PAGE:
A new study suggests most people who earn money illegally do it by selling drugs and earn less than $1,500 a week, on average.
A new study suggests that paying teachers based on student test scores may hurt student performance in some subject areas. The issue: Historically, public school teacher salaries have been based largely on years of experience and level of education, with teachers holding master’s degrees earning more than those with bachelor’s degrees. Over the past
A $1 increase in the minimum wage is associated with a 2 percent drop in the teen birth rate, suggests a new study in the
American Journal of Public Health.
Access to maternity leave after the birth or adoption of a child is not improving for women, though the number of men on leave is growing. Fathers are also more likely to receive paid leave.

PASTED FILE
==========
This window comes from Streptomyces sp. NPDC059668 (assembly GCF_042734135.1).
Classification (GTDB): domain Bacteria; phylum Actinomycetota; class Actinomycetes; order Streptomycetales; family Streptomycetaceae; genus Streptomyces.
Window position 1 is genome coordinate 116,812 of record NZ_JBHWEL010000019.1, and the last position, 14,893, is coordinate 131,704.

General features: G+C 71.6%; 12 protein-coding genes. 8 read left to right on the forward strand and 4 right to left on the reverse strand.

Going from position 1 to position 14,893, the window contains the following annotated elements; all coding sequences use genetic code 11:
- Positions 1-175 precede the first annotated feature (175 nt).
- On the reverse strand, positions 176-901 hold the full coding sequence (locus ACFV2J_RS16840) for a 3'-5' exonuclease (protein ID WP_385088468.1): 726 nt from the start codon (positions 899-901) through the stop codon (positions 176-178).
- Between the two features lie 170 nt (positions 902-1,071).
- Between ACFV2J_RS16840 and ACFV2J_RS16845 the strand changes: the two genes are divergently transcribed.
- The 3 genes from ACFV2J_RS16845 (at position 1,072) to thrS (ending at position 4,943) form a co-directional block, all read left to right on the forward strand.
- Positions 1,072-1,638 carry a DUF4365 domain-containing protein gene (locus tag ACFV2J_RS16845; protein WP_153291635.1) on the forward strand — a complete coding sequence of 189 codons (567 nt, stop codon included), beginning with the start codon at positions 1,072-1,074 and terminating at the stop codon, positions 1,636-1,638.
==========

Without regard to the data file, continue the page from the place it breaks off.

In some states, 20 to 30 percent of working-age adults have a physical, emotional or cognitive disability, according to a new study that looks at disability prevalence in each state.
Poor labor productivity gains are hobbling America’s economic recovery, especially in western states.
Release from prison during an economic upswing may reduce the chance an offender returns to jail, a new study finds.
A licensure exam that educators in many states must pass to become school principals may be an ineffective means of predicting future job performance, a new study suggests.
Highly skilled foreigners are behind some of America’s most celebrated innovations. A new study suggests they drive down native workers’ wages, but benefit consumers overall.
Offering every citizen a guaranteed monthly payment is an idea that has gained traction in some parts of the world. Would it really reduce poverty? We review the research.